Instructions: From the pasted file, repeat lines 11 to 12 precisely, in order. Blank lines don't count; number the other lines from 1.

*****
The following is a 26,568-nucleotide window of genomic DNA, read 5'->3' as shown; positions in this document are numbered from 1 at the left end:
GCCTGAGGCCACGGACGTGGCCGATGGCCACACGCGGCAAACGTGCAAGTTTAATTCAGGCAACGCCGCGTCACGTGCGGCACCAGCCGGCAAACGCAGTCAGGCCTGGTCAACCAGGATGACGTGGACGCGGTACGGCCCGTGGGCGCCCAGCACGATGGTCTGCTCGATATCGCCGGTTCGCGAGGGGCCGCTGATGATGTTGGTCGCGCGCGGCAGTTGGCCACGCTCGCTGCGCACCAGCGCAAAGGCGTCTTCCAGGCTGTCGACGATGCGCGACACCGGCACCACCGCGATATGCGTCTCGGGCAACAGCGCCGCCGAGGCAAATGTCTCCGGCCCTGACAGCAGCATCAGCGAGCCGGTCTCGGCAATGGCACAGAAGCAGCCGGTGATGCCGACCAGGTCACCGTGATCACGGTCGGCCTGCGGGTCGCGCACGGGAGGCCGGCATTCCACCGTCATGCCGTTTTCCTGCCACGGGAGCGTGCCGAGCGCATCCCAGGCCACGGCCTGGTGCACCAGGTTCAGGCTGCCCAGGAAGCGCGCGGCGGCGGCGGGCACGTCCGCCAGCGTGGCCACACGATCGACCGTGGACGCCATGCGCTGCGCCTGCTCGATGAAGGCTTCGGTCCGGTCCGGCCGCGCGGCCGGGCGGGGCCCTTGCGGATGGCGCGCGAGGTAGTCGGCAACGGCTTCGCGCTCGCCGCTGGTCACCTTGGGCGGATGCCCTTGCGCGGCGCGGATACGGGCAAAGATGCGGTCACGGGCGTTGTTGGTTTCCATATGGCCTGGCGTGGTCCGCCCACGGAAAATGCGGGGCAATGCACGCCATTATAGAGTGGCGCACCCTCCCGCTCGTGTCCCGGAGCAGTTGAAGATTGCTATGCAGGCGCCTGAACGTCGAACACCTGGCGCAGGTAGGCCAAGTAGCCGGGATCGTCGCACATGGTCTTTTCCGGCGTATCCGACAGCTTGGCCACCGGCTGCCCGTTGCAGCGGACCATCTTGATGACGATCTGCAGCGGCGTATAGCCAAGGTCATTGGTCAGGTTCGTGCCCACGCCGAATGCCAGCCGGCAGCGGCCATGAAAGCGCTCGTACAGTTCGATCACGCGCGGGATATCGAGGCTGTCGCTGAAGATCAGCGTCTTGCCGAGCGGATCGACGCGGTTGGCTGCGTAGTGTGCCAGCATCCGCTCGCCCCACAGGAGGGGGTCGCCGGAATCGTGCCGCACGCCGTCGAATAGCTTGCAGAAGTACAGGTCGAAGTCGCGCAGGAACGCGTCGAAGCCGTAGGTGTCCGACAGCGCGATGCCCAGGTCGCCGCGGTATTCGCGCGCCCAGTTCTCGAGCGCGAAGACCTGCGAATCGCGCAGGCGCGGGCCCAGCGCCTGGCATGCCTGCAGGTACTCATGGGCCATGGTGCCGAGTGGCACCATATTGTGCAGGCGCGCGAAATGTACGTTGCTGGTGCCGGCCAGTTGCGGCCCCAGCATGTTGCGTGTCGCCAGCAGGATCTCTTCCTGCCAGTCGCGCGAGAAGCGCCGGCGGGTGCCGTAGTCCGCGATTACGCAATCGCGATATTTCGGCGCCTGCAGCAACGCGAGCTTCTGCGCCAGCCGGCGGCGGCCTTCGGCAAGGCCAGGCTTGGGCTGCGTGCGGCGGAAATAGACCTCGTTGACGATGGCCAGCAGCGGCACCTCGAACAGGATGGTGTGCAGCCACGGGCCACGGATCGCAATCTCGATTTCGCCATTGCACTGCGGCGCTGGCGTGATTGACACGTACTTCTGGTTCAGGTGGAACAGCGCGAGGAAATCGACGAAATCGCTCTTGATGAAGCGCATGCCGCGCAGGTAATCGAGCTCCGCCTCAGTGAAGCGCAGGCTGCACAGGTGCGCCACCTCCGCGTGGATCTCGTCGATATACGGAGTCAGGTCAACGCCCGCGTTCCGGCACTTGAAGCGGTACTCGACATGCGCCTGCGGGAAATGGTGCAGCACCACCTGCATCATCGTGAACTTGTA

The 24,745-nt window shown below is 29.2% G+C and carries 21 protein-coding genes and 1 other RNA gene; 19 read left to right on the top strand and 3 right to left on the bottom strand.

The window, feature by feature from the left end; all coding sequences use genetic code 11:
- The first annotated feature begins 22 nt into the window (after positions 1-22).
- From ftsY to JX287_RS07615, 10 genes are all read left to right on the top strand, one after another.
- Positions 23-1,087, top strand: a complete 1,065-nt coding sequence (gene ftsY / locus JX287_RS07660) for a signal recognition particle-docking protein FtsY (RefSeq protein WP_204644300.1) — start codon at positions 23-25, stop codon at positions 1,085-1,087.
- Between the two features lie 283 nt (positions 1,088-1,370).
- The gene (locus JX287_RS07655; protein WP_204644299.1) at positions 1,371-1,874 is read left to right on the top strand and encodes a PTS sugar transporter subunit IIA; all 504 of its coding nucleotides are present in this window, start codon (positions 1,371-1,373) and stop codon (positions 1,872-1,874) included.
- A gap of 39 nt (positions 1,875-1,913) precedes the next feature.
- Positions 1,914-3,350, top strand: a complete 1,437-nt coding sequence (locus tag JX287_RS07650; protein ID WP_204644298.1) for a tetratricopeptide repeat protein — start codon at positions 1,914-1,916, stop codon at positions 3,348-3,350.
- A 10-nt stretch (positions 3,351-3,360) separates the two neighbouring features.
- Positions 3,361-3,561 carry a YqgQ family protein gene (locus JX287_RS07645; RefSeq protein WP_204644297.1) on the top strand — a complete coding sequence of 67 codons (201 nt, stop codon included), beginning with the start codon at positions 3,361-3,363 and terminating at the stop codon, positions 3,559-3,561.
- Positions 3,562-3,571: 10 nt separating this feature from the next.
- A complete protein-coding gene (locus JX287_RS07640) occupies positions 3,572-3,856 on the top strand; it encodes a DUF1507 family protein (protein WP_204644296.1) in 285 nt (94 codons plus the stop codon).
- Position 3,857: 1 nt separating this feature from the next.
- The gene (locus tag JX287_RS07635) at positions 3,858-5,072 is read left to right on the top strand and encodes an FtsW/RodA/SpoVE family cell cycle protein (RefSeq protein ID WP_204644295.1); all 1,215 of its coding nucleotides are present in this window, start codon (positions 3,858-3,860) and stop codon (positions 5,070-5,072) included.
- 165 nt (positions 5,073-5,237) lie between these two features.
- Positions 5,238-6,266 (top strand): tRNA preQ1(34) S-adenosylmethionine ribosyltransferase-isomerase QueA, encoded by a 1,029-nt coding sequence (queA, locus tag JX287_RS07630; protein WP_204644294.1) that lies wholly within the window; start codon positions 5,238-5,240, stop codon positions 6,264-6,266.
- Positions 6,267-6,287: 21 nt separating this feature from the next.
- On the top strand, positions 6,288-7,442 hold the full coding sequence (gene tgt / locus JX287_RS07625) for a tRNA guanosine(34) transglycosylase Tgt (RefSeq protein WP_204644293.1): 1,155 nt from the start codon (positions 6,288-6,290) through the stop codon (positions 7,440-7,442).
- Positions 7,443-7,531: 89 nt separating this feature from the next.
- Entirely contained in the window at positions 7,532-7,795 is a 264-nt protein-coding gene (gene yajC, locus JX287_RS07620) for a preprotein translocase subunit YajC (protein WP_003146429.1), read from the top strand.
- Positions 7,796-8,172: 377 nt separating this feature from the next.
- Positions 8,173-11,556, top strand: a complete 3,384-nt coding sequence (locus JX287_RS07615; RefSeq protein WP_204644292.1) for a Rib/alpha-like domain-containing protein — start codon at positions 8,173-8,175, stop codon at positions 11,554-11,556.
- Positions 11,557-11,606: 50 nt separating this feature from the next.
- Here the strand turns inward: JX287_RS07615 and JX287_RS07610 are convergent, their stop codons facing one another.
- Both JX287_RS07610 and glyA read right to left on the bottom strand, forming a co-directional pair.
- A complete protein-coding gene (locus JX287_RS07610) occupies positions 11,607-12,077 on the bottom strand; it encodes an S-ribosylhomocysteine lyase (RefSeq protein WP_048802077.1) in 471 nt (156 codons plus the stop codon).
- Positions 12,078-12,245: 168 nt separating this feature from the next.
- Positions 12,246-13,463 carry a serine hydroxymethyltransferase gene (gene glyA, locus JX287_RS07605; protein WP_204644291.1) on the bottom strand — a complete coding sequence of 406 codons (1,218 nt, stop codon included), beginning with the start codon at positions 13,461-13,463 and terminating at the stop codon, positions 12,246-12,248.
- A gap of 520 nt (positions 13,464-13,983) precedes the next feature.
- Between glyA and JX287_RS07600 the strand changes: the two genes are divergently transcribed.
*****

- Positions 1,914-3,350, top strand: a complete 1,437-nt coding sequence (locus tag JX287_RS07650; protein ID WP_204644298.1) for a tetratricopeptide repeat protein — start codon at positions 1,914-1,916, stop codon at positions 3,348-3,350.
- A 10-nt stretch (positions 3,351-3,360) separates the two neighbouring features.